3rd Macromedia Fashion Symposium: The Role of Influencers

What potential does influencer marketing hold? How important is it in the marketing mix of fashion companies? Under the direction of Prof. Dr. Stefan Maser, Macromedia held a Fashion symposium with guests from adidas, Gerhard Rösch, Bungalow, and Jung von Matt.

The rise of social media as a main communication tool for businesses has churned out a new set of job profiles. This not only includes social media managers and marketing strategists, but the ever growing popular ‘influencer’, a person/profile on a social networking channel that has established strong credibility in a certain industry and has a large audience. Influencers have become a vital part of the fashion industry, but what potential still lies behind influencer marketing- and for whom? What is the significance of influencers as media professionals?

With around 50 attendees on Macromedia’s Stuttgart Campus, fashion industry experts weighed in their answers to these questions at the Fashion Symposium:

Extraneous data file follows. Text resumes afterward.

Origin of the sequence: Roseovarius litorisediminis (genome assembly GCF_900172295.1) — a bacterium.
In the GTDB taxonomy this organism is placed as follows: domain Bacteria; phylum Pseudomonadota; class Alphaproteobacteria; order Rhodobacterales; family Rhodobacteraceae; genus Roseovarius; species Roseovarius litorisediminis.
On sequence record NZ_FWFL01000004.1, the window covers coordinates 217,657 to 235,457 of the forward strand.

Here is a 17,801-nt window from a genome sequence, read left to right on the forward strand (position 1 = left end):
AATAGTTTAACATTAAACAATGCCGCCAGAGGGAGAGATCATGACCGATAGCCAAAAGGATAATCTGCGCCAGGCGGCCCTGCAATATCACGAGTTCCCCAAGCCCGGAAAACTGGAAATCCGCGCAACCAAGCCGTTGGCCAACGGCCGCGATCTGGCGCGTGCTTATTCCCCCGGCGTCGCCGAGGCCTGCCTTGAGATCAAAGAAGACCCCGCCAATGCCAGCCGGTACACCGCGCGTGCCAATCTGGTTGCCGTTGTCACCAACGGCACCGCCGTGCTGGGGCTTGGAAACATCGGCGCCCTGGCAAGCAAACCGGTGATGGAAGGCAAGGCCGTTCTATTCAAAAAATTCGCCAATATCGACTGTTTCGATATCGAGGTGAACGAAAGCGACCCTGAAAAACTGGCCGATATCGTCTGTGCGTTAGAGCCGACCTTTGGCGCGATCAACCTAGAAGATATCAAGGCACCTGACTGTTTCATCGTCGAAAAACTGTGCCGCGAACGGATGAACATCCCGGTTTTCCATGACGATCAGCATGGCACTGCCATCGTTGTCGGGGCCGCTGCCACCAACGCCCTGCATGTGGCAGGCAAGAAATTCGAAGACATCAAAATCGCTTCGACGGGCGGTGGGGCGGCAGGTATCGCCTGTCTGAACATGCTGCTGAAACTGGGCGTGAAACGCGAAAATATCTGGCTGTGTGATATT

Mrs. Melanie Müller, HR Manager at Gerhard Rösch GmbH in Tübingen, addressed trends in social media marketing for the. She is no stranger to working with social media channels for indirect and direct corporate communications and has a role managing the companies Instagram account.

Louisa von Reumont, Senior Strategy Consultant at Jung von Matt / SPORTS  in Hamburg spoke from the point of view of a consulting agency. For their line of work, it is important to know where the success of influencers comes from and what this means for cooperation and advertising deals with companies.

Brand and Account Marketing Manager at adidas AG (Herzogenaurach), Philip Schniedermeier, discussed the adidas brand strategy of authenticity. He addressed how the company implements influencer marketing and showed practical examples of connecting with their customers through social media.

Owner of Bungalow GmbH & Co KG in Stuttgart, Uwe Maier, like his fellow guest speakers, agreed that influencer marketing is an important part of the fashion industry. He added that influencers have a large sway over the public’s attitude towards a brand. As his company focuses on sustainability and fair manufacturing, he says, “You have to stand for something.” He makes sure that he reflects these values in the company’s online identity. 

Michelle Habig, a Macromedia student on the Stuttgart Campus, and a micro-influencer on the subject of fashion, took the side of influencers in the discussion. Her Instagram account, @michellehabig, has just over 8,000 followers. She already has had a few smaller advertising deals with jewelry brands, but said it’s important for her to stay authentic and real.